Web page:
Dr. Avi Nov, Adv.
The Israeli parliament approved Legislation on Bank Information exchange, which was initially published as part of the fiscal sections of the proposed Law on the Economic Arrangements accompanying the 2015-2016 Budget. The Legislation on Bank Information exchange expands the right of the Israeli Tax Authority to exchange information internationally. The Legislation on Bank Information exchange will allow Israel to meet, among others, its obligations under the Israel - United States FATCA Model 1A Agreement that was signed on June 30, 2014, and the Standard for Automatic Exchange of Financial Information of the OECD, known as the CRS or the Common Reporting Standard.
The FATCA agreement orders that Israeli banks should start reporting details of US persons that hold account for 2014 onwards to the Israel Tax Authority, which will pass on this information to the US Internal Revenue Service by September 2015. The CRS has the same idea of reporting worldwide the details of bank account holders.
The Legislation on Bank Information exchange is needed not only to enable the Israeli government to ratify Israel’s FATCA agreement with the US but also the Standard for Automatic Exchange of Financial Information of the OECD.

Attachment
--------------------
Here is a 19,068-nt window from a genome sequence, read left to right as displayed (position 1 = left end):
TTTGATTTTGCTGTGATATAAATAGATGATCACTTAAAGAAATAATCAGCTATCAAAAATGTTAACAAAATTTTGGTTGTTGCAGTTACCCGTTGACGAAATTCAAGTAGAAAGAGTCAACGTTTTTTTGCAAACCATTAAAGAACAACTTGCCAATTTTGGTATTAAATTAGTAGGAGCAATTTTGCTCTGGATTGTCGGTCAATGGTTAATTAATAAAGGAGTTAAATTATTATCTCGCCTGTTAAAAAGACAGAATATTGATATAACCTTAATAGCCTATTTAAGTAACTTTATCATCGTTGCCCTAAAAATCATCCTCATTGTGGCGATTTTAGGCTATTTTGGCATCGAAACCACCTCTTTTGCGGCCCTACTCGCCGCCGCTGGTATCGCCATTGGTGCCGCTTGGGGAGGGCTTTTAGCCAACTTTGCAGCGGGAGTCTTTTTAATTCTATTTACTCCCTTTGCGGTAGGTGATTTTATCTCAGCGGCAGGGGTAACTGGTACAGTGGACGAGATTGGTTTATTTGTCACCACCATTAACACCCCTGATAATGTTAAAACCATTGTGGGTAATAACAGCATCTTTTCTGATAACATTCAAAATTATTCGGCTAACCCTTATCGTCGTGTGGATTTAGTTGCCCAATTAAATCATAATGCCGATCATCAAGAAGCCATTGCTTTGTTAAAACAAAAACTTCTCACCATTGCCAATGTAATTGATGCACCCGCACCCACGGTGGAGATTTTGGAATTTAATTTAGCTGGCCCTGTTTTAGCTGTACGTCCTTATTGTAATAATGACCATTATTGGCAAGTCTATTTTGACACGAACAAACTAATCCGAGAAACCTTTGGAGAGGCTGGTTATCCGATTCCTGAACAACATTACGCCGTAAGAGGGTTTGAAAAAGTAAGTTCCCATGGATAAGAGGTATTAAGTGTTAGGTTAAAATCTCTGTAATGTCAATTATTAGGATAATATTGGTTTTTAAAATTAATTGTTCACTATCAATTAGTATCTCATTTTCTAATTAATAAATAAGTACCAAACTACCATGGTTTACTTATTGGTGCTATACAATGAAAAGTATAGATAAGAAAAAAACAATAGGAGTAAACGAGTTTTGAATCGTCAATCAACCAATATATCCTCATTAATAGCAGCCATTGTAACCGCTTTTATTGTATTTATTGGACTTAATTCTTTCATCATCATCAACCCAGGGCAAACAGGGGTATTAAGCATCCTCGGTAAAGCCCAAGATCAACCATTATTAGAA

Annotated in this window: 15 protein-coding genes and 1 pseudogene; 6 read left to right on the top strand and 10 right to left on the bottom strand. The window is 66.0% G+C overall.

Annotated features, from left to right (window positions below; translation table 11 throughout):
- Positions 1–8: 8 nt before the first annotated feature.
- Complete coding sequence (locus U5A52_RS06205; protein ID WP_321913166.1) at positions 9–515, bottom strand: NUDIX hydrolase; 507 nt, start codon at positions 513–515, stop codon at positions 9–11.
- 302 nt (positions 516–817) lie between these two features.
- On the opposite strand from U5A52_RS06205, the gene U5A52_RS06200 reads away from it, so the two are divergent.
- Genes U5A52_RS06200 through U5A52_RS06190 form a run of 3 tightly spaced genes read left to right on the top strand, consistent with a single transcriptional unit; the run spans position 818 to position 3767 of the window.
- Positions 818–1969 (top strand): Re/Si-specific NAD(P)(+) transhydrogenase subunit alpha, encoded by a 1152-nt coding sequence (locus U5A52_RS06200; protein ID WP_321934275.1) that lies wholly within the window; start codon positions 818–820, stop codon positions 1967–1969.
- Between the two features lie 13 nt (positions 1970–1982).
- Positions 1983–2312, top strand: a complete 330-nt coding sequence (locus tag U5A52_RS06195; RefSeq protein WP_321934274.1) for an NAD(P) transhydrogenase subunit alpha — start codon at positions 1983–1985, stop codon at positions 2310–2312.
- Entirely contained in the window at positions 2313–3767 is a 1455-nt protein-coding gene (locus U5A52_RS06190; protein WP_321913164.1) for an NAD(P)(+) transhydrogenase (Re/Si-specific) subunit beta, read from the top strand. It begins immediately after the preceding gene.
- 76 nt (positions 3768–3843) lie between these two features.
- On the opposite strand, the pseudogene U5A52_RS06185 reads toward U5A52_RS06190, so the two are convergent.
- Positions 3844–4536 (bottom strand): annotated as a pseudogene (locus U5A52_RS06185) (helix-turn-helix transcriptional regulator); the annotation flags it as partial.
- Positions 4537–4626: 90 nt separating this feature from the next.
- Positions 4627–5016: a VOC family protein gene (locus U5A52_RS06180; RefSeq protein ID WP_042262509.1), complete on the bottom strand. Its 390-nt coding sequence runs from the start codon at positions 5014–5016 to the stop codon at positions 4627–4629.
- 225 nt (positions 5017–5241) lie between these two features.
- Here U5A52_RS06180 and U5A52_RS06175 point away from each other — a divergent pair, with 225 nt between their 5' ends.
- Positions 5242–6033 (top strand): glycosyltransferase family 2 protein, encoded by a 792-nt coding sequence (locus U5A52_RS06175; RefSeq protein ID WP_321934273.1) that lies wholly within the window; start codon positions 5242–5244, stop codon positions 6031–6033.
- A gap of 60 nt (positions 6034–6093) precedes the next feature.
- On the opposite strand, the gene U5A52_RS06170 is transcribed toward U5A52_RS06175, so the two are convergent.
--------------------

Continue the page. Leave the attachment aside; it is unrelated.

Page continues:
See also: Israeli Tax Authority Hunts Undeclared Income
Implementation by Israeli Banks
Even though the Israeli banks started recently to apply the US-Israel FATCA obligations as well as the CRS, pursuant to Bank of Israel orders, this does not yet have the force of law. It is merely a practice undertaken by Israeli banks.
According to recent legislation the Israeli government will be able to sign international information sharing agreements such as the Standard for Automatic Exchange of Financial Information of the OECD. It is envisaged that Israel will soon sign up the OECD CRS. Israel has already committed to implementing the CRS by the end of 2018.
Conditions for Submitting Information
According to the new law, there are various conditions for submitting bank related information, mainly:
1 - The information is required for enforcing the tax laws of the other country, applying means not prohibited by the Israel Tax Authority.
2 - The treaty must require the other country to maintain confidentiality.
3 - The information cannot be transferred in certain scenarios: if the security of the State of Israel, or the peace or security of its people may be affected; if an investigation in progress; or if the other country does not reciprocate without reasonable cause.
The law orders that if an Israeli bank fails to carry out customer identification procedures, a fine of NIS 10,000 per month may be imposed up to a maximum of NIS 600,000 per year per bank.
Dr. Avi Nov Law Offices, Israeli & international tax law
*This article is intended for informative purposes only and is in no way to be construed as tax advice or a legal opinion